Understanding the Bubbles at the Center of the Milky Way
First spotted in the 1980s, a massive filament-like structure has been seen in the Milky Way some 100 times over the past 30+ years. With the supermassive black hole at its center, its “billowy lobes resemble the two halves of an hourglass” as they stretch out in opposite directions. Now, South Africa’s pioneering MeerKAT radio-telescope has revealed that electrons buzzing around inside are producing radio waves. Researchers believe it could be the result of a massive explosion of hot gas from within that forced particles out without piercing the membrane-like boundary. Read more at the Atlantic.
Bjarke Ingels Group’s “The Twist” Gallery Opens in Norway
Spiraling across the Randselva river in Norway’s Kistefos Sculpture Park, the BIG-designed Twist Museum functions three-fold: as a bridge, a gallery and an inhabitable sculpture. A functional jewel in the wooded expanse, located 43 miles outside of Oslo, the bridge turns the park’s path into a continuous loop. Outside, the straight aluminum panel hull reflects its surroundings. Inside, an “introverted vertical gallery” transitions into an extroverted horizontal one, with the latter offering panoramic views along the river. Read more at Fast Company.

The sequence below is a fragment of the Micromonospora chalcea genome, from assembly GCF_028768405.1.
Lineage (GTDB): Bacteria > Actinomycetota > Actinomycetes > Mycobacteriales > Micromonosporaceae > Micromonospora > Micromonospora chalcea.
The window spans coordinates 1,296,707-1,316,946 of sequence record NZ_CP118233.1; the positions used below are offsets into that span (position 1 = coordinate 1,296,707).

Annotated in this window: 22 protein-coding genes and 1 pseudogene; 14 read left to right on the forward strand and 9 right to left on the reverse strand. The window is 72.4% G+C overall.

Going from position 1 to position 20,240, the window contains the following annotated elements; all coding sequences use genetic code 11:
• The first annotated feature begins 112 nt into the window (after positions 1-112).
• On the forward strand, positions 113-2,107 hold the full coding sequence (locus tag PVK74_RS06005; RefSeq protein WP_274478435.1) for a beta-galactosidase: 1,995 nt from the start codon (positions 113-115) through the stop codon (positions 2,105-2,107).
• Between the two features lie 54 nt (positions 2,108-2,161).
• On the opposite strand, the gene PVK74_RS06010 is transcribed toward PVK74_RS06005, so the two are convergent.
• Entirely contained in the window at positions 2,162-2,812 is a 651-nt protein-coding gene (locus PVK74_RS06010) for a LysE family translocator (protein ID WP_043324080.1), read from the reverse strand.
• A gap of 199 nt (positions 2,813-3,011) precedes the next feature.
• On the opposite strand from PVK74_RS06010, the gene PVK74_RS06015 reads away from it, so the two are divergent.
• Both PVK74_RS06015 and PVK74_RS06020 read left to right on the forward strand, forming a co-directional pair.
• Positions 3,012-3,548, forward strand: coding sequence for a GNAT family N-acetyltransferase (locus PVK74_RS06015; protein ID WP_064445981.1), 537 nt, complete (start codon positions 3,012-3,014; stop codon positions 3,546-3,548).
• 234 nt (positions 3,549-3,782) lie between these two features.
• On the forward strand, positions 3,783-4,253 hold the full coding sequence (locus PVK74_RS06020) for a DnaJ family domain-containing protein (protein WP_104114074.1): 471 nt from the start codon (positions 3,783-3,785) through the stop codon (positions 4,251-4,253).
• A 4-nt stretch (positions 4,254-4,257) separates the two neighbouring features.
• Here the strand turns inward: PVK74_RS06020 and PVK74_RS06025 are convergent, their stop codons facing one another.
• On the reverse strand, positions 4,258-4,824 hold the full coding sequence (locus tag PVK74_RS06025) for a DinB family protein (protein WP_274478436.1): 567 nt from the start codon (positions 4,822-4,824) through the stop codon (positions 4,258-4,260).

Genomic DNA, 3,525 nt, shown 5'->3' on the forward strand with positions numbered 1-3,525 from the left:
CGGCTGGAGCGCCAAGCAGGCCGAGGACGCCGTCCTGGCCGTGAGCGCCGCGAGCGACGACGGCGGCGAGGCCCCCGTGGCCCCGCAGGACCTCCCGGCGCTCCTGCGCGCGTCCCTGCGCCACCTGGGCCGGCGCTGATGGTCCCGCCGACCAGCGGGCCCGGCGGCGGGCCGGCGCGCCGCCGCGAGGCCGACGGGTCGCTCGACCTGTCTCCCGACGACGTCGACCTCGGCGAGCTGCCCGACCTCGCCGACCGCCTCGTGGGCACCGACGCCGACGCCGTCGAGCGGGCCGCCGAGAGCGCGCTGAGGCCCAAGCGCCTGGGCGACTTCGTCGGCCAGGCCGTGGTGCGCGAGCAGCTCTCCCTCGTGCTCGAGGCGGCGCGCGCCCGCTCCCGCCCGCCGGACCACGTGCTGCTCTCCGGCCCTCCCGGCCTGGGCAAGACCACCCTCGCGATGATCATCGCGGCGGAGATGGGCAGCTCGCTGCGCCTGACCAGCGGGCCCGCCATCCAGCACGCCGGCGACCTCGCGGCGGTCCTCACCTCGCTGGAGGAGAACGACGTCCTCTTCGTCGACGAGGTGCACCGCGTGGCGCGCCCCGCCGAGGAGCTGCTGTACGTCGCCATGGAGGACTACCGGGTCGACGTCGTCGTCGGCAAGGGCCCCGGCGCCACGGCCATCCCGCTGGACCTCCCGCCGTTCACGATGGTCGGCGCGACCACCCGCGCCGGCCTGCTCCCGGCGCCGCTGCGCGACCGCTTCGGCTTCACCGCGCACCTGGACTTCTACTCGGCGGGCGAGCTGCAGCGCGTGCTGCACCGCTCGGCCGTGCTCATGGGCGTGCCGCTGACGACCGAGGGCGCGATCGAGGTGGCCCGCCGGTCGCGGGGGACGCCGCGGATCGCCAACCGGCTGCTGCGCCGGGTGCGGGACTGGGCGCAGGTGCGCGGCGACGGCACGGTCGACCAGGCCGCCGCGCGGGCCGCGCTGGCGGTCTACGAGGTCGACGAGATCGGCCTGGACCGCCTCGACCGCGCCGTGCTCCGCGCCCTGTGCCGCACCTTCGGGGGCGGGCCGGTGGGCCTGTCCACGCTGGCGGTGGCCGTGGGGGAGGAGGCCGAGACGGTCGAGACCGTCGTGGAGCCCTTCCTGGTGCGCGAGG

Chicago Architecture Biennial Addresses Surveillance, Segregation and More
The third edition of North America’s largest contemporary art, design and architecture survey, this year’s Chicago Architecture Biennial focuses on the theme of “….And Other Such Stories.” In congregating around this topic, the platform—and its curator Yesomi Umolu—has placed the biennial in conversations surrounding social justice, segregation, surveillance, land rights, gun violence and more. Architecture has long impacted political, personal and environmental issues, and the biennial explores this through many powerful lenses. Read more about this iteration (which will run through 5 January 2020) and its depth at CNN.
Lyft Expands App to Include Maps and More Options
In an effort to rebrand their service as a multimodal transportation hub and to compete with the likes of Google Maps and Apple Maps, Lyft expanded their app to include nearby ride-shares, bikes, scooters, car rentals and public transit options. When a user opens the app they’ll be greeted with a real-time map that will display the aforementioned transport options within their proximity. “At Lyft, we’re working toward a future where cities are centered around people, not cars. The changes we’re making today will unlock better transportation solutions—whether that’s a trip on public transit, a bike ride or a shared Lyft—for people in cities around the country,” Lyft co-founder and president John Zimmer says. Read more at TechCrunch.
Researchers Discover Impossible Giant Planet